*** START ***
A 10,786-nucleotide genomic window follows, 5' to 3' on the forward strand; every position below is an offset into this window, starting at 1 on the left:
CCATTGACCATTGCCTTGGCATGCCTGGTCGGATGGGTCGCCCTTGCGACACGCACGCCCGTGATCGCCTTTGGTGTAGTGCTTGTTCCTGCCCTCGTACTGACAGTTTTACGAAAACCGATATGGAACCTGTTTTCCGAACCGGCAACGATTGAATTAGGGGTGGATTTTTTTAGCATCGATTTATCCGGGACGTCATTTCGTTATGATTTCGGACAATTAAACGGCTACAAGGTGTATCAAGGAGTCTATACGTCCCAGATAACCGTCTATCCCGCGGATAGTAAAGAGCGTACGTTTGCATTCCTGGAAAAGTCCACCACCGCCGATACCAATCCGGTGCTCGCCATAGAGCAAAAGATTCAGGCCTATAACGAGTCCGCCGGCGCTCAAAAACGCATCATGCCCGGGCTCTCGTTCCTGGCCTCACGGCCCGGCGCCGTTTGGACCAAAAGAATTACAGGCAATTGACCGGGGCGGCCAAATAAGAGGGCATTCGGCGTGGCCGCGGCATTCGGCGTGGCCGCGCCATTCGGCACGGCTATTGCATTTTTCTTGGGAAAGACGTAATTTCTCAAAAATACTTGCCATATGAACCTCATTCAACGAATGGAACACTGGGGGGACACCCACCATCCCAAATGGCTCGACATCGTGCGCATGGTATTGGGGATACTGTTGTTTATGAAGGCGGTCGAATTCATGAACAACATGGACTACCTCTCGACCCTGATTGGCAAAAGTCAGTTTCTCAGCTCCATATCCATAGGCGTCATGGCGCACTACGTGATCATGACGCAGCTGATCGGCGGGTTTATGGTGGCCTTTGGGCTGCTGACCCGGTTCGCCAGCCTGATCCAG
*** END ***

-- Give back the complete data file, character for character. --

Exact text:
A 10,786-nucleotide genomic window follows, 5' to 3' on the forward strand; every position below is an offset into this window, starting at 1 on the left:
CCATTGACCATTGCCTTGGCATGCCTGGTCGGATGGGTCGCCCTTGCGACACGCACGCCCGTGATCGCCTTTGGTGTAGTGCTTGTTCCTGCCCTCGTACTGACAGTTTTACGAAAACCGATATGGAACCTGTTTTCCGAACCGGCAACGATTGAATTAGGGGTGGATTTTTTTAGCATCGATTTATCCGGGACGTCATTTCGTTATGATTTCGGACAATTAAACGGCTACAAGGTGTATCAAGGAGTCTATACGTCCCAGATAACCGTCTATCCCGCGGATAGTAAAGAGCGTACGTTTGCATTCCTGGAAAAGTCCACCACCGCCGATACCAATCCGGTGCTCGCCATAGAGCAAAAGATTCAGGCCTATAACGAGTCCGCCGGCGCTCAAAAACGCATCATGCCCGGGCTCTCGTTCCTGGCCTCACGGCCCGGCGCCGTTTGGACCAAAAGAATTACAGGCAATTGACCGGGGCGGCCAAATAAGAGGGCATTCGGCGTGGCCGCGGCATTCGGCGTGGCCGCGCCATTCGGCACGGCTATTGCATTTTTCTTGGGAAAGACGTAATTTCTCAAAAATACTTGCCATATGAACCTCATTCAACGAATGGAACACTGGGGGGACACCCACCATCCCAAATGGCTCGACATCGTGCGCATGGTATTGGGGATACTGTTGTTTATGAAGGCGGTCGAATTCATGAACAACATGGACTACCTCTCGACCCTGATTGGCAAAAGTCAGTTTCTCAGCTCCATATCCATAGGCGTCATGGCGCACTACGTGATCATGACGCAGCTGATCGGCGGGTTTATGGTGGCCTTTGGGCTGCTGACCCGGTTCGCCAGCCTGATCCAG